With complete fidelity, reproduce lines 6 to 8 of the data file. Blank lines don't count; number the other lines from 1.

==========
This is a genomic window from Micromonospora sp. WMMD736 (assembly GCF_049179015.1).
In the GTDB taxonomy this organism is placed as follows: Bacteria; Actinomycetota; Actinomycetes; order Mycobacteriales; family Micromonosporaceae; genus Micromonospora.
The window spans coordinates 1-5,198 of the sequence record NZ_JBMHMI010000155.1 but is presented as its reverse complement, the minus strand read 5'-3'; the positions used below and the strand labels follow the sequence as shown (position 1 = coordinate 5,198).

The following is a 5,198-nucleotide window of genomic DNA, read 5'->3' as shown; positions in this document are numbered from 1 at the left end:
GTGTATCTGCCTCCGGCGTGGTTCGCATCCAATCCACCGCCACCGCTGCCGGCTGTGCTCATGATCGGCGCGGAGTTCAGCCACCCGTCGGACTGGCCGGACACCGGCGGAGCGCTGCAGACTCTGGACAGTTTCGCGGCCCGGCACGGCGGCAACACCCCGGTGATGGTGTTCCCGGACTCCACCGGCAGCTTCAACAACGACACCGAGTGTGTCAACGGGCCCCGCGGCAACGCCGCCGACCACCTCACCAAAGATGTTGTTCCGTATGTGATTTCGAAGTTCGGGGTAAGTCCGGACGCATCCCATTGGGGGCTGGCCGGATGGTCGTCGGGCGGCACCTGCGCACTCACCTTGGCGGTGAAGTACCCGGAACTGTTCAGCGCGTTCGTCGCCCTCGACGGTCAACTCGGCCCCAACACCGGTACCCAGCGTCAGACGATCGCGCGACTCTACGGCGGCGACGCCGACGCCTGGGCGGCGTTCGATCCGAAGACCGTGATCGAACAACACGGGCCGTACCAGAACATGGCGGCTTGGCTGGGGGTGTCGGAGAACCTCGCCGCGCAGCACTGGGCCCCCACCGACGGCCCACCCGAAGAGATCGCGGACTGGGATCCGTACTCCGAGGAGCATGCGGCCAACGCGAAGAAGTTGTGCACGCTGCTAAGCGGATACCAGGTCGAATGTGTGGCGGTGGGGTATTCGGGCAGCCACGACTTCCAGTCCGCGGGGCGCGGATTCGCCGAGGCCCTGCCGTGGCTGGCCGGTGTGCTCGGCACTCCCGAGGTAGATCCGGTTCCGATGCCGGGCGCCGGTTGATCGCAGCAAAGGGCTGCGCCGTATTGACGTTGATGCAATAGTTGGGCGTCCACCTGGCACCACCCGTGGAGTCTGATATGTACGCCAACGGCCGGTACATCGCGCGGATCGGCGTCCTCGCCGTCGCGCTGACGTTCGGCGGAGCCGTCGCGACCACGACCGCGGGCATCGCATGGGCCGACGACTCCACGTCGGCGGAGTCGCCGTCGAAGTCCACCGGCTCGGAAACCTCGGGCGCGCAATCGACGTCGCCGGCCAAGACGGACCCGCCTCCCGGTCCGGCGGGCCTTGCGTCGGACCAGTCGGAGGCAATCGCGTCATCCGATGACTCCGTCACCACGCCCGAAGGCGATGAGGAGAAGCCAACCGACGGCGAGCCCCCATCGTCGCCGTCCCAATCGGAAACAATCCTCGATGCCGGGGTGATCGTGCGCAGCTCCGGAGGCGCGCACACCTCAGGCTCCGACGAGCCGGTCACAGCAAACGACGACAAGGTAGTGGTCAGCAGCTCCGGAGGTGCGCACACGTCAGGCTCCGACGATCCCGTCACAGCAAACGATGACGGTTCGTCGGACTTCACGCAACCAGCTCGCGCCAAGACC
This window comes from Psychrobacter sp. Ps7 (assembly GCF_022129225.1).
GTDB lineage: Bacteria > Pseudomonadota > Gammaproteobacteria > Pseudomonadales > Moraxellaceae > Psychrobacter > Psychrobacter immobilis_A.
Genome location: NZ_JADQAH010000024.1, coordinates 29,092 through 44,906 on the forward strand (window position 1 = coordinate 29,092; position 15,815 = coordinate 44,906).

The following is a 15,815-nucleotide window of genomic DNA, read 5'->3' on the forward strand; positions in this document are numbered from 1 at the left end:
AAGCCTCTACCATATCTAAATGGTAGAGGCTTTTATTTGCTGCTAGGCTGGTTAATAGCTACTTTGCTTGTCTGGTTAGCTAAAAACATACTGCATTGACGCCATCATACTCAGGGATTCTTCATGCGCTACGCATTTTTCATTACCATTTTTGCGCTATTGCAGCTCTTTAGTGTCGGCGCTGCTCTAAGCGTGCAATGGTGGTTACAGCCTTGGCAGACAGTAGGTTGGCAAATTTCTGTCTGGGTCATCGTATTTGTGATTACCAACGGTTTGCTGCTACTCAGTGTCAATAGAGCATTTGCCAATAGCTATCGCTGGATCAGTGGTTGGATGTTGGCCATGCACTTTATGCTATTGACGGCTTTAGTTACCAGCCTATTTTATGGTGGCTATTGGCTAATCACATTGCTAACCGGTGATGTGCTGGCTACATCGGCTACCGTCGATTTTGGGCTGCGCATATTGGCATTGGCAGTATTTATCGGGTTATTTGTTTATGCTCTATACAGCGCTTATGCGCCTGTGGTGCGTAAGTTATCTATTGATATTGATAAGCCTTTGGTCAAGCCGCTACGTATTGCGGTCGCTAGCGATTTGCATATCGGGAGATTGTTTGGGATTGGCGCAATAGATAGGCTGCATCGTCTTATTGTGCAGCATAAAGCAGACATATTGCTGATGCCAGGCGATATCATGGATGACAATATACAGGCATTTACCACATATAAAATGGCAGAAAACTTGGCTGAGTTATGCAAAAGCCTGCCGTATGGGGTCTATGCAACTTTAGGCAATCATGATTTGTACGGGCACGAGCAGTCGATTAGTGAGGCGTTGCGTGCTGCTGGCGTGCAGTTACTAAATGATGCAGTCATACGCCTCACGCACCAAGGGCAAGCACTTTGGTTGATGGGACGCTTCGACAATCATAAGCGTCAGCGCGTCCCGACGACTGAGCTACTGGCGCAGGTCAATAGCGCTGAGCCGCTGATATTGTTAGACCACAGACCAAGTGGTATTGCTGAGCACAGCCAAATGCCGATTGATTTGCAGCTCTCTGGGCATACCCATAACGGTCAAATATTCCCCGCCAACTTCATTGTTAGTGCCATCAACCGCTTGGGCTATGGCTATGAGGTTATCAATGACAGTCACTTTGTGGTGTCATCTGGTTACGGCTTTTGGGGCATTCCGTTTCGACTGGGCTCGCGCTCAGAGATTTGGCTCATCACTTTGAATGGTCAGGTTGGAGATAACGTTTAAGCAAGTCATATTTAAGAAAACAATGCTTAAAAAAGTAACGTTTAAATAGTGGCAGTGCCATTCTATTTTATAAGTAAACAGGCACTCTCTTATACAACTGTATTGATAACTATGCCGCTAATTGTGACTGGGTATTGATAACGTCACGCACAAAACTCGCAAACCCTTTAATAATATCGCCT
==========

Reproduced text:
This window comes from Psychrobacter sp. Ps7 (assembly GCF_022129225.1).
GTDB lineage: Bacteria > Pseudomonadota > Gammaproteobacteria > Pseudomonadales > Moraxellaceae > Psychrobacter > Psychrobacter immobilis_A.
Genome location: NZ_JADQAH010000024.1, coordinates 29,092 through 44,906 on the forward strand (window position 1 = coordinate 29,092; position 15,815 = coordinate 44,906).